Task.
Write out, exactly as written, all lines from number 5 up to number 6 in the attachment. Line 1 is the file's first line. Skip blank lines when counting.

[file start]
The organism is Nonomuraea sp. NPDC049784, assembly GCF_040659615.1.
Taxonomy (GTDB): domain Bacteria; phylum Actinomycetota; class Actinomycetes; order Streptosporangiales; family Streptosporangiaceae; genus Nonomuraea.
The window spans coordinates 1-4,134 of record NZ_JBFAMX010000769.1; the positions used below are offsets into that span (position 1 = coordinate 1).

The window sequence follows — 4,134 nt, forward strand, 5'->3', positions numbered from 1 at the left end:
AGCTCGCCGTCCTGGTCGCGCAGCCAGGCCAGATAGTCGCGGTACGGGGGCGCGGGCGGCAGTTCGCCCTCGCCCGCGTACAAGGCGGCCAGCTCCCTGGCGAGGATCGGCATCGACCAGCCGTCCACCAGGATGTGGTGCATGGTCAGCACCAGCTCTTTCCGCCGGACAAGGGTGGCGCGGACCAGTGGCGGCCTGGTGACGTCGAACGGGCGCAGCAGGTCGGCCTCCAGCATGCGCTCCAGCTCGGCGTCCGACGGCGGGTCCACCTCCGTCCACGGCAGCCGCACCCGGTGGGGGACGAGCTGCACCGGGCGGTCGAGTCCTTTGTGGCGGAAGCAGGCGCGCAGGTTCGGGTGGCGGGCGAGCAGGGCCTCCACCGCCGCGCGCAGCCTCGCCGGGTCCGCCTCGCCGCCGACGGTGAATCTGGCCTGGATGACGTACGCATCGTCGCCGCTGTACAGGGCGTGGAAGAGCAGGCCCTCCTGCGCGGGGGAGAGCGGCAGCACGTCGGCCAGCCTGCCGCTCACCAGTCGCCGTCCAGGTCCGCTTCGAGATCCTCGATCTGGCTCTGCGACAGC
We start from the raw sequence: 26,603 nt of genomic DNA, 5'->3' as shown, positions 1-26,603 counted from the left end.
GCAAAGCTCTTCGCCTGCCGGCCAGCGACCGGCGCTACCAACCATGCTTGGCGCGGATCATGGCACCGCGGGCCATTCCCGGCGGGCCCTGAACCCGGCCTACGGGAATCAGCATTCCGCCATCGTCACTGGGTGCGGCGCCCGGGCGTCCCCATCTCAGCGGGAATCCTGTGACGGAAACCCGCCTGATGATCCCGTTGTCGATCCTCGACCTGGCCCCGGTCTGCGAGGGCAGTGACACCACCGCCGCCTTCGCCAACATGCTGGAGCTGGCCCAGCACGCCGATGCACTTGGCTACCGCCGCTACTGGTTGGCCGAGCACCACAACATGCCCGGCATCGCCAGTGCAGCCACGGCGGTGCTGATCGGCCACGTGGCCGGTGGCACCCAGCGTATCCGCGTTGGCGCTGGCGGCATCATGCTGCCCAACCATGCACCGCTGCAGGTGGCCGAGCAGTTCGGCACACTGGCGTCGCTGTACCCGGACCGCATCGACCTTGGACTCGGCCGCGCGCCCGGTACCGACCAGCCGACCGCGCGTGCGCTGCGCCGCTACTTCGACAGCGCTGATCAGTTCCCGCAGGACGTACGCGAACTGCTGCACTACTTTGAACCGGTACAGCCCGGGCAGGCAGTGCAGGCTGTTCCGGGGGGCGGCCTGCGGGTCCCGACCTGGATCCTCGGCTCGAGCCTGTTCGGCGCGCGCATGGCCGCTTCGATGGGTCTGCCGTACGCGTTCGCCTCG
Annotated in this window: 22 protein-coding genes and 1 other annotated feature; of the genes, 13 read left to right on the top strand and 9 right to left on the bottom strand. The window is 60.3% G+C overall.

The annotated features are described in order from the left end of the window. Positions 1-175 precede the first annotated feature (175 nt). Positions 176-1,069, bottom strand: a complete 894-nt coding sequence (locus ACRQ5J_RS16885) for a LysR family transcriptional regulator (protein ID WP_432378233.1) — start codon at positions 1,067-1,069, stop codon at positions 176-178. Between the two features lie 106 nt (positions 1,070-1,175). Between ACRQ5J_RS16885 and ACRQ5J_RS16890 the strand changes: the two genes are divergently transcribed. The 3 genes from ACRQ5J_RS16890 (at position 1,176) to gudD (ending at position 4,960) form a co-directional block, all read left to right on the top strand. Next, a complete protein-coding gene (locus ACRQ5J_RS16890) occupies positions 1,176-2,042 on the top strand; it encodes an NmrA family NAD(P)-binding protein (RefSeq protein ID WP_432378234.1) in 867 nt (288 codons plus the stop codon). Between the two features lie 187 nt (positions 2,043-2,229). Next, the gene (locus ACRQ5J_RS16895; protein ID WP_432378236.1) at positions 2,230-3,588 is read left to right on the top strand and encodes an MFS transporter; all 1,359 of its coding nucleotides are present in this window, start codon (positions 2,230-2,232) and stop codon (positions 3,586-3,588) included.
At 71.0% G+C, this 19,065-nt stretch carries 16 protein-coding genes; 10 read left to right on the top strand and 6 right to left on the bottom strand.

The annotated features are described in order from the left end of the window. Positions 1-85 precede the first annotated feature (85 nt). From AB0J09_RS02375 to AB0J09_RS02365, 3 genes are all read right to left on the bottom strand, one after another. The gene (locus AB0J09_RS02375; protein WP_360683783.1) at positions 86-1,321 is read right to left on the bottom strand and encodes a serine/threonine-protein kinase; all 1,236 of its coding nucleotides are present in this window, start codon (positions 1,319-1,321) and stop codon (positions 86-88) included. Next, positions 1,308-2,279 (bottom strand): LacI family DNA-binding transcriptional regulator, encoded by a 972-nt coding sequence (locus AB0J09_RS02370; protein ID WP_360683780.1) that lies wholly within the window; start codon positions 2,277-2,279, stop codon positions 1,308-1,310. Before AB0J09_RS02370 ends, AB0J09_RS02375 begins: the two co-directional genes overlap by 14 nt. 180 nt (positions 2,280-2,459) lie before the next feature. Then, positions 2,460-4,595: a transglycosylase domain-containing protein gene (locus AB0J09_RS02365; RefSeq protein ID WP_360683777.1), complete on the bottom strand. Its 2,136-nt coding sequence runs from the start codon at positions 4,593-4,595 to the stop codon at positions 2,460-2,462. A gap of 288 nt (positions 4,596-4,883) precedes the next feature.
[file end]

AGCTCGCCGTCCTGGTCGCGCAGCCAGGCCAGATAGTCGCGGTACGGGGGCGCGGGCGGCAGTTCGCCCTCGCCCGCGTACAAGGCGGCCAGCTCCCTGGCGAGGATCGGCATCGACCAGCCGTCCACCAGGATGTGGTGCATGGTCAGCACCAGCTCTTTCCGCCGGACAAGGGTGGCGCGGACCAGTGGCGGCCTGGTGACGTCGAACGGGCGCAGCAGGTCGGCCTCCAGCATGCGCTCCAGCTCGGCGTCCGACGGCGGGTCCACCTCCGTCCACGGCAGCCGCACCCGGTGGGGGACGAGCTGCACCGGGCGGTCGAGTCCTTTGTGGCGGAAGCAGGCGCGCAGGTTCGGGTGGCGGGCGAGCAGGGCCTCCACCGCCGCGCGCAGCCTCGCCGGGTCCGCCTCGCCGCCGACGGTGAATCTGGCCTGGATGACGTACGCATCGTCGCCGCTGTACAGGGCGTGGAAGAGCAGGCCCTCCTGCGCGGGGGAGAGCGGCAGCACGTCGGCCAGCCTGCCGCTCACCAGTCGCCGTCCAGGTCCGCTTCGAGATCCTCGATCTGGCTCTGCGACAGC
We start from the raw sequence: 26,603 nt of genomic DNA, 5'->3' as shown, positions 1-26,603 counted from the left end.